Everyone knows about billions of dollars being funded for scientists to do research in order to understand and cure cancer. So what are the scientists actually doing with all that money? Are they really getting any closer to a cure for cancer?
Cancer research as it is done today consists of many different types of research. Basic research, translational research, clinical research. All these different types of research try to understand cancer better and seek a cure for it.
What is cancer?
Cancer is the independent growth of a group of cells (a tumor) in the body. When these cells grow out of control, they spread throughout the body and block normal function of the body’s organs.
Fundamental research in cancer is the study of the cancerous cell. Scientists try to understand how the cancer cell becomes cancerous. They piece together a puzzle of genetic and molecular pathways that result in a normal cell becoming cancerous. There are still many unanswered questions, and the more pieces of the puzzle are found, the more complexity of the puzzle the new pieces reveal.
What is understood now is that each cancer is a different disease altogether. Lung cancer and colon cancer are formed from different molecular pathways and need to be treated differently. Lung cancer in one person is different from the lung cancer in another person. The molecular pathways that one person’s cancer cell has taken are different from that of another person with the same type of cancer. Scientists can, using tiny chips containing DNA called microarray, study the expression of the different cancer genes by each cancer cell. This information can then help scientists identify which molecules to target specifically for each cancer.
Many scientists are studying ways to identify and diagnose cancer at earlier stages when there are no symptoms. Right now, there is no single blood test that can accurately tell one who has cancer from a normal person for any type of cancer. Scientists are working on diagnostic tests that can identify circulating cancer cells in the blood. These tests would be able to screen people for early stage cancer.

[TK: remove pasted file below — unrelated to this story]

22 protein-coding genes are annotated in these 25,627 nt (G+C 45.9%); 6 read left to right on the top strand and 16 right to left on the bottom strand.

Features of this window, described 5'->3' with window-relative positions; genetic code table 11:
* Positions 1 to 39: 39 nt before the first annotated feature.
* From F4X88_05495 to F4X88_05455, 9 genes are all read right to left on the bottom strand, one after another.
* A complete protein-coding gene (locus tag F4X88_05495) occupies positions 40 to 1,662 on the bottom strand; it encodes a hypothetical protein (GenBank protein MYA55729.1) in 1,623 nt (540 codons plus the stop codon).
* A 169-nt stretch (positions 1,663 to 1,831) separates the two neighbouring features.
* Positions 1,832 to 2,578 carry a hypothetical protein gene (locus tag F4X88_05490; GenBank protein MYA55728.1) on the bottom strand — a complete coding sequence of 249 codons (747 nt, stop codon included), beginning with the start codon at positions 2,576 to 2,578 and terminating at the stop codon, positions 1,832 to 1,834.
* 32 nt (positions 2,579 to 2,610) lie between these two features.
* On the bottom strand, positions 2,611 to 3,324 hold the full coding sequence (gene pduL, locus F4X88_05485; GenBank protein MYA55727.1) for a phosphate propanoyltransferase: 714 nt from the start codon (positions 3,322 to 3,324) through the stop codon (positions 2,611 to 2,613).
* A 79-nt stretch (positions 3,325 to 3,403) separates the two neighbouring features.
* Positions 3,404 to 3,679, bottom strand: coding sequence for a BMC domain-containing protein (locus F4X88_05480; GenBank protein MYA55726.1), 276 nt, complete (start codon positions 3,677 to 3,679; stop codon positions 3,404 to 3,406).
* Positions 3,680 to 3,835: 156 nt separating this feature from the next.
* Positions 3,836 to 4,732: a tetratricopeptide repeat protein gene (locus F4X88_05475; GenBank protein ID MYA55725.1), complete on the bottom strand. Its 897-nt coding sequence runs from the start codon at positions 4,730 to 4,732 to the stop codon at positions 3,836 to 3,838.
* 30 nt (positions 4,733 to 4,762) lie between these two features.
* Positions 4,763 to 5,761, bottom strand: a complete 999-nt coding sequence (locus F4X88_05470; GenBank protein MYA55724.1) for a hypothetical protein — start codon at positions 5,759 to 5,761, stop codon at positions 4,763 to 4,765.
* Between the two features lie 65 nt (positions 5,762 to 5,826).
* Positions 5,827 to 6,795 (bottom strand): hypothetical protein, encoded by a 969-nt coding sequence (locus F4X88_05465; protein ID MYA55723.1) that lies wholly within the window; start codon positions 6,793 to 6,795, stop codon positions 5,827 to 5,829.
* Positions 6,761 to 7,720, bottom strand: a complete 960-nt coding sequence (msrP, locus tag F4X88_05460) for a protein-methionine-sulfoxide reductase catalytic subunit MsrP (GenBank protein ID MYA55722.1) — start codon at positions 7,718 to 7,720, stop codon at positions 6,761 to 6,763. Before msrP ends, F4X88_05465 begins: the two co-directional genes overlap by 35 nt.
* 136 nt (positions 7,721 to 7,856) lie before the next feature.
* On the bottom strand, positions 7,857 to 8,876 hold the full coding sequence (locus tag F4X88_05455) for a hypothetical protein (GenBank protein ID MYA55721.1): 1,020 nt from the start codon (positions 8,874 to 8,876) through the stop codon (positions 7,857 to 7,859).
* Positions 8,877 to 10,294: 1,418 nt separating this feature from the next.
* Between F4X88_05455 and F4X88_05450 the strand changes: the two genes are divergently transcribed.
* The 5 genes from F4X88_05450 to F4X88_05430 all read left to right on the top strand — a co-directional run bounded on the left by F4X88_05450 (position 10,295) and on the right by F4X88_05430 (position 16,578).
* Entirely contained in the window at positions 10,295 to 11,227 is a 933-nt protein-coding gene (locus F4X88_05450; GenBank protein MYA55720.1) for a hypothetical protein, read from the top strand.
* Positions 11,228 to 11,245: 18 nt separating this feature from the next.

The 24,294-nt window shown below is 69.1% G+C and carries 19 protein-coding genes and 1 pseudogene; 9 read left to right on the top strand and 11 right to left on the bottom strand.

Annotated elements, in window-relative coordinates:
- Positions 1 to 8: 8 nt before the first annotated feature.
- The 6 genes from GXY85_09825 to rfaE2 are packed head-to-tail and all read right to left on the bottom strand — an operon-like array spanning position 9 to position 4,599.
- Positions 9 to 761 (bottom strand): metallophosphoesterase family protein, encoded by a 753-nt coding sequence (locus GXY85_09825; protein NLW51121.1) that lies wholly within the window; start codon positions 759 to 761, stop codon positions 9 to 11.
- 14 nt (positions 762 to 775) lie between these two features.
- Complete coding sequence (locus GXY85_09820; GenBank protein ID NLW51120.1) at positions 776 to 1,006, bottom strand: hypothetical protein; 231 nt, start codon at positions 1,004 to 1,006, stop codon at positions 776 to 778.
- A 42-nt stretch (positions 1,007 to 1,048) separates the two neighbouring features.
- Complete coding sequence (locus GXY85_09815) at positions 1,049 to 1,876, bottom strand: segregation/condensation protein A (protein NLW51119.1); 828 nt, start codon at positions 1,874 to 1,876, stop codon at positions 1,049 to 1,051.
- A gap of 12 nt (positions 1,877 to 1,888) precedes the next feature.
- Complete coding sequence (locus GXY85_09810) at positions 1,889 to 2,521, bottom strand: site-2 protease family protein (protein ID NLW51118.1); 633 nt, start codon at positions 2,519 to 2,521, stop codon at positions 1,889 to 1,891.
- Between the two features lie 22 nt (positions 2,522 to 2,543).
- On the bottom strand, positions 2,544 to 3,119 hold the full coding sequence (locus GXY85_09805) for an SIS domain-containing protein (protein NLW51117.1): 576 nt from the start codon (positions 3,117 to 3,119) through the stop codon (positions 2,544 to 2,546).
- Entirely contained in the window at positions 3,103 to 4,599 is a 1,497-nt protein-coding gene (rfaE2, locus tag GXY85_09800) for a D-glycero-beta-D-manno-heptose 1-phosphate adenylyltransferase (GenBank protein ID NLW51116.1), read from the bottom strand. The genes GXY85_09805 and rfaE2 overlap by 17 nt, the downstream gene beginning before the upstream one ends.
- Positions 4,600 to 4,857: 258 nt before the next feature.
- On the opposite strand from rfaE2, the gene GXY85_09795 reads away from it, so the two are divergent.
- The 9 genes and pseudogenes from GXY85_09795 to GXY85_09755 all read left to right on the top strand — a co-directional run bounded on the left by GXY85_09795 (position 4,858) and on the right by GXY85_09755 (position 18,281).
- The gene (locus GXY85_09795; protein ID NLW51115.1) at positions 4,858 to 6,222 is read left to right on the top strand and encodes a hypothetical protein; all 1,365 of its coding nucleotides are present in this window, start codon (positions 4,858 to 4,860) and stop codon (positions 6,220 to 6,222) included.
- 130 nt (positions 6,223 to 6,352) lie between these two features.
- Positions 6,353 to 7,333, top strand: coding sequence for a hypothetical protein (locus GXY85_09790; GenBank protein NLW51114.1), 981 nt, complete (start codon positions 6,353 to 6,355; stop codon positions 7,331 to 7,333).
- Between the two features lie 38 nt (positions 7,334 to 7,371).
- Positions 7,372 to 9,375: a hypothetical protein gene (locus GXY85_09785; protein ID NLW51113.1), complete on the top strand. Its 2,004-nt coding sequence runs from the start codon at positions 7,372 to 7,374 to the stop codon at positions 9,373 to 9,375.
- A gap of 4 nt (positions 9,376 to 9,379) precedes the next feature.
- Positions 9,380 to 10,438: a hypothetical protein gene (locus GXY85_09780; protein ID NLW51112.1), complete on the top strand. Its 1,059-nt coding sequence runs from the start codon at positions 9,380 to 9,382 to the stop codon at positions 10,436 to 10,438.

Right now cancer therapy consists of surgery, chemotherapy and radiotherapy. Surgery can remove the bulk of the tumor but cancerous cells may still remain behind as the cell is much much smaller in size than the surgeon’s knife. Chemotherapy and radiotherapy are blunderbuss methods. Chemotherapy kills all fast growing cells resulting in hair loss, while radiotherapy kills all the neighbouring cells around the tumor.
Scientists are trying to find drugs that act against specific molecular targets within the cancer cells. One example of such success is the Herceptin drug in breast cancer. However, this drug only targets certain types of breast cancer that are responsive to the drug.
Epidemiology and prevention
Scientists and doctors also study people with cancer to try to identify the causes of cancer. They have found that smoking causes lung cancer and a simple way to try to prevent lung cancer is to stop smoking. Many epidemiological studies are ongoing to identify causes of other cancers such as colorectal and breast cancer so that we can take measures to prevent cancer.
New cancer treatments
When basic and translational research has identified compounds that can potentially target cancer cells, these new drugs need to be tested in humans. Many new drugs are now undergoing clinical trials to see whether they are effective in cancer patients. The road from the identification of the compound to becoming a widely used drug is a long road that takes 10 to 20 years and billions of dollars.
The battle against cancer
Right now, scientists are engaging in an ongoing battle against cancer. The battle against micro-organisms such as bacteria has been almost won by scientists by the use of antibiotics and good hygiene. With perseverance and determination, scientists may eventually tip the balance in our favour in the battle against cancer.